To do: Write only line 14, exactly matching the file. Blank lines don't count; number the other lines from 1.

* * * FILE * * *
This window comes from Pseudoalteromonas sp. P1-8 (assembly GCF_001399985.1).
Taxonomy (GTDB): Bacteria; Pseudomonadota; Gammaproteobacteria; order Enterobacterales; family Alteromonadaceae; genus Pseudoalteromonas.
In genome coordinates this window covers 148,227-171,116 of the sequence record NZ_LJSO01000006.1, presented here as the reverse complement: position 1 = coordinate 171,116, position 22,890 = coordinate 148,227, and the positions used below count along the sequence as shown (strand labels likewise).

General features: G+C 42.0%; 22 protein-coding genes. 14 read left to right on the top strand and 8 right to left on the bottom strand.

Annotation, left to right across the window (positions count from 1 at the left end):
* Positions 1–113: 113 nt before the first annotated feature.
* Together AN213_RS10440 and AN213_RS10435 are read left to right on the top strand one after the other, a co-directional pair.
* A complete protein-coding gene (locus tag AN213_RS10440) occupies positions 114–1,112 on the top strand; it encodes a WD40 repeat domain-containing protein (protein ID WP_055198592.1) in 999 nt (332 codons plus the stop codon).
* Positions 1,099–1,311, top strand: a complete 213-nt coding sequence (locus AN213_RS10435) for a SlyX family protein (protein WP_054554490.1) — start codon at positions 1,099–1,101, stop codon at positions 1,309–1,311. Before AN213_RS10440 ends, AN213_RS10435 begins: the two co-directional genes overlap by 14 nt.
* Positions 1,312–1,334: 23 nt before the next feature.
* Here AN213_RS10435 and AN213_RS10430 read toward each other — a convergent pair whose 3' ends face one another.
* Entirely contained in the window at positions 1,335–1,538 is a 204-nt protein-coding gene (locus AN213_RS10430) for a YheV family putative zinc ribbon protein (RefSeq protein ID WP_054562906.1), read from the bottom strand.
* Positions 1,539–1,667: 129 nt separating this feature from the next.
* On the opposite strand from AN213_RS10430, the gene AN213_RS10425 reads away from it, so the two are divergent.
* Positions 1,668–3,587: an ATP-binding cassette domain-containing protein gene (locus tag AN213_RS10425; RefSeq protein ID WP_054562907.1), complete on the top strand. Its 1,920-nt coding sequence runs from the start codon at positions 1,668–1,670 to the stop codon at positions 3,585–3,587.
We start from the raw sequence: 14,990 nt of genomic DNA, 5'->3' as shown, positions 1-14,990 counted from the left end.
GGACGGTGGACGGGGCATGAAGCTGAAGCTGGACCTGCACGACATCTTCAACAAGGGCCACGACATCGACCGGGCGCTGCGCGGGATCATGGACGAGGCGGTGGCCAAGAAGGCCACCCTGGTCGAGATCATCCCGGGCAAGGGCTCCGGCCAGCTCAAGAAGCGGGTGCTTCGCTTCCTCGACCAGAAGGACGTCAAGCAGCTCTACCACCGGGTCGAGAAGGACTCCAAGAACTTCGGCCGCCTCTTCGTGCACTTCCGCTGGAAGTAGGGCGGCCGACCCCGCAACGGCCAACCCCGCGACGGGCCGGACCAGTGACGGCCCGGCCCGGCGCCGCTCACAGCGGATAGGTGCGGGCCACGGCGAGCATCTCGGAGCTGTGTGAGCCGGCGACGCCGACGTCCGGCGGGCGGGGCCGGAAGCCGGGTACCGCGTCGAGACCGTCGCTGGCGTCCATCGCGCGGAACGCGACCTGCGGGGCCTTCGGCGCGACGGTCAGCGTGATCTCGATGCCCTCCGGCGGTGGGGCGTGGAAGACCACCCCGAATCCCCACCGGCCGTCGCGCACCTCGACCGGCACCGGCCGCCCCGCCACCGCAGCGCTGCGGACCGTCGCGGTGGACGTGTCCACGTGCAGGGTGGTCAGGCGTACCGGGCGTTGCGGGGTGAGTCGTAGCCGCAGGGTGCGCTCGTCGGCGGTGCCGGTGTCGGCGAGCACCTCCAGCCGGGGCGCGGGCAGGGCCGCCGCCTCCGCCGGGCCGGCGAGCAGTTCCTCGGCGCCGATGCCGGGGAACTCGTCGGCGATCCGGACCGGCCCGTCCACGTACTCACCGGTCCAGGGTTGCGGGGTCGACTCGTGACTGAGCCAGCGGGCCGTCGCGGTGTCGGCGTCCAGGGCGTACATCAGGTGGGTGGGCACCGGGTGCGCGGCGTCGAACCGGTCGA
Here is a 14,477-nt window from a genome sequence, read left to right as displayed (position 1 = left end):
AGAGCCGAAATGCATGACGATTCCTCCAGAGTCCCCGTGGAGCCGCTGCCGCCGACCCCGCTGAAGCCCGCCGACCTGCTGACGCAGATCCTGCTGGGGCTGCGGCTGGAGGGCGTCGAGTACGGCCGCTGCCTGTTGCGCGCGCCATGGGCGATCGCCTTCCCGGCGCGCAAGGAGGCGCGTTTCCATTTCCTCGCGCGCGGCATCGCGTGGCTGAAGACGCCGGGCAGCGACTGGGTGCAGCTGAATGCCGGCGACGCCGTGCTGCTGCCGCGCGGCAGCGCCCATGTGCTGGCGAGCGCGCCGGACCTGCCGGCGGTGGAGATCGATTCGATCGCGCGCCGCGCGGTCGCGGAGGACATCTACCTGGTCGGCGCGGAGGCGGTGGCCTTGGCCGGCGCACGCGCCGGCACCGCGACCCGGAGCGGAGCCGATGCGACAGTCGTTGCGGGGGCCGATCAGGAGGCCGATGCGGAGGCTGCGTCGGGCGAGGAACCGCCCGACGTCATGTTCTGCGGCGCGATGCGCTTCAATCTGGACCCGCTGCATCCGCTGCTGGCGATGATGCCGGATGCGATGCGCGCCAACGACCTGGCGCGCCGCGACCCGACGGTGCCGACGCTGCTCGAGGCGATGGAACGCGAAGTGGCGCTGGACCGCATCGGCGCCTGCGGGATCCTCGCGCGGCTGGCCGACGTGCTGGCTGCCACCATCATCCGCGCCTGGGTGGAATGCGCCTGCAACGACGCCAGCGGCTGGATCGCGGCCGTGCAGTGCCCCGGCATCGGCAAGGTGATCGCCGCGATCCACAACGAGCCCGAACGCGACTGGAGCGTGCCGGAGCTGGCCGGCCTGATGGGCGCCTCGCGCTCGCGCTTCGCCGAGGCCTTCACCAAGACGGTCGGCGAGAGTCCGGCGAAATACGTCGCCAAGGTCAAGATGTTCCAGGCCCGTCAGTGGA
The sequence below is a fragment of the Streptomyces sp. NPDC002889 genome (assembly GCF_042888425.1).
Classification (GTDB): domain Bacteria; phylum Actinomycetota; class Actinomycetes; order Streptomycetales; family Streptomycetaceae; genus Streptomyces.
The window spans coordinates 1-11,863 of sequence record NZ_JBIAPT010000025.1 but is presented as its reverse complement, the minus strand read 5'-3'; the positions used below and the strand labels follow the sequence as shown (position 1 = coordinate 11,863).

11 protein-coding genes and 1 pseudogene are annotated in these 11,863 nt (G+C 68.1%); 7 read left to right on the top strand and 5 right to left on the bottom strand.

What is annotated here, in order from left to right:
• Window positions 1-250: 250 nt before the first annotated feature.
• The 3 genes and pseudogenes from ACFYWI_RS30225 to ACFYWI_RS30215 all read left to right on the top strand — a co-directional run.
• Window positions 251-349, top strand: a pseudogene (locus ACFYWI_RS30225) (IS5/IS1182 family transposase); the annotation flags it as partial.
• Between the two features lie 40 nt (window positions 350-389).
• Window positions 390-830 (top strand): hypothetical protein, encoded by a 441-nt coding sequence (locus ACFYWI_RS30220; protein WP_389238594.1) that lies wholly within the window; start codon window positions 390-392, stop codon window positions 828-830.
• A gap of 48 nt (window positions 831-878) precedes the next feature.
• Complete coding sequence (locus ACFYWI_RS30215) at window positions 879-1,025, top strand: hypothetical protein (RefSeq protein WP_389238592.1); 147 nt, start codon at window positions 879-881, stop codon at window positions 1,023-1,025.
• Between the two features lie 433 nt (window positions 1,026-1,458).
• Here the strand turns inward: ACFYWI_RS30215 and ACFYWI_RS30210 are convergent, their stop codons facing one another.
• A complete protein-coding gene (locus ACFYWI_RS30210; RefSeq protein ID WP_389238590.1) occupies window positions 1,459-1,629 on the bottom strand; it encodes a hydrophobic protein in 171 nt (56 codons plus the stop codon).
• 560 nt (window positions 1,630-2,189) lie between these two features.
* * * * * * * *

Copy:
* On the opposite strand from AN213_RS10430, the gene AN213_RS10425 reads away from it, so the two are divergent.